Jazz, I came to believe, is America's music, music that could only have arisen in this tossed salad of ethnicities, and from the tragic crimes against humanity committed by our forebears. The roots of jazz are, ironically, in Roots. African slaves were denied their culture, forbidden to drum, so they moved rhythms to their bodies. Any sign of rebellion was brutally punished, so they developed a code for expressing their anger, their longing for freedom, translating it into Bible stories and humorous songs that poked fun at masters metaphorically. Seeing and hearing the liveliness and soulfulness of this music, whites performed it in blackface at minstrel shows, unaware that in parodying the music of their slaves they were also ridiculing themselves. (Yes, the levels of irony quickly become overwhelming.) Minstrel music merged with early gospel and blues influences to become traditional jazz--what was for a time called Dixieland--which in turn spread out to birth other styles of music, to cross-pollinate with the ethnic music of Spanish, Irish, Scottish, and Jewish immigrants. The flow-chart is impressive. Clearly jazz is a multi-cultural mélange that has, in turn, influenced every other popular form of music to issue from the United States. And the best irony of all is that the music of a conquered people has, in turn, conquered the world.

Returning from San Francisco, I plunged into jazz, accumulating recordings of all the great players, listening, really listening, to the soloists as their improvisations poured out their pain, their passion, and most of all, their joy on the musical canvas. In my classroom, I had children moving to jazz, experimenting with it, scatting, playing the blues, dancing to jazz tracks. At home, I played hours of jazz greats: Miles, Dizzy, Bird, 'Trane, Hamp, the Bean, Monk, Mingus, Tatum. And for the first time in my life, I began playing it, seriously, in a combo, recruiting other musicians to come play in my living room. We never performed, but it was enough to really set me on the road to becoming a jazz player.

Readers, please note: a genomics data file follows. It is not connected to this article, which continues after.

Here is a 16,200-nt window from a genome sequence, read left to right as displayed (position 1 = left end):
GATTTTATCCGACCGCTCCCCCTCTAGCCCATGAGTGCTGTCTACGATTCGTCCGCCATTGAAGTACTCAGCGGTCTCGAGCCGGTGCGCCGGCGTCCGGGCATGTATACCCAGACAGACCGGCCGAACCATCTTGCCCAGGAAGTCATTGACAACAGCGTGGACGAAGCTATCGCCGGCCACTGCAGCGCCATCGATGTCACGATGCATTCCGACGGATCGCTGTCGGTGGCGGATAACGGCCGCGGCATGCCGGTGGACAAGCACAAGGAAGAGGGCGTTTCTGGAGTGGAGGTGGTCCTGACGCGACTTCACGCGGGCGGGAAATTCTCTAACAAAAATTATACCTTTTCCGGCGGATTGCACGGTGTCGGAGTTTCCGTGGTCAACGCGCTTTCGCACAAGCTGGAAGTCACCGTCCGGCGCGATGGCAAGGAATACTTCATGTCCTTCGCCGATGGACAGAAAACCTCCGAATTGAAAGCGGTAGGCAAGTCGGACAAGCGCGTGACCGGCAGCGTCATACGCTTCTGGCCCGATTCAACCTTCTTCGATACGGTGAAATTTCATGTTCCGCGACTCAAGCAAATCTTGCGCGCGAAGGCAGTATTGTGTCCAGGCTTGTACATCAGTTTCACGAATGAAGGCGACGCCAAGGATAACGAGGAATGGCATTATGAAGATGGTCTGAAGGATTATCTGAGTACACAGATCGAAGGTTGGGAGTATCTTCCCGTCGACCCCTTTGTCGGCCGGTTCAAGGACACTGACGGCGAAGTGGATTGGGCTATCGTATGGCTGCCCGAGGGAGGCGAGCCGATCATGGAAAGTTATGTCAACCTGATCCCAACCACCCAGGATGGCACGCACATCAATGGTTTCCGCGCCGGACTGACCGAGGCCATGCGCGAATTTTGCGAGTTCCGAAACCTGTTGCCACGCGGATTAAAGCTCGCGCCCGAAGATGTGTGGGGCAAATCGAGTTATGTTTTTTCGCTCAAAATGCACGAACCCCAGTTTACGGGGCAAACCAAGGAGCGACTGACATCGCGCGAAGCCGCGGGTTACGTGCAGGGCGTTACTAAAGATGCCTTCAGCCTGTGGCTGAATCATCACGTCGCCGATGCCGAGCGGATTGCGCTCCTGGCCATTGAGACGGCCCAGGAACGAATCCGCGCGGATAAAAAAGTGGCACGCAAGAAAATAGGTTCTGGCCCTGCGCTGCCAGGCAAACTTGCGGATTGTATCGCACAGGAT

Since 2009, Orff has been mostly absent from my work. It's hard to introduce it to teenagers, even if, as with my younger students, they have dim memories of doing it in the fourth grade with me. Even if I can't overtly teach it, though, it's still vital to my personal philosophy: living fully, creatively, in community with other human beings, is the greatest masterpiece I will ever compose.

One other thing, which will carry over into the conclusion of this series: the Orff approach can be applied to any style of music. Ideally, the content of Orff classrooms is multicultural and eclectic. As an Orff practitioner, I have come in contact with, and been entranced by, music from around the world, and have found value in all of it. This is where we come back, yet again, to taste, and the words that will lead us through the final installment: if it sounds good, it is good.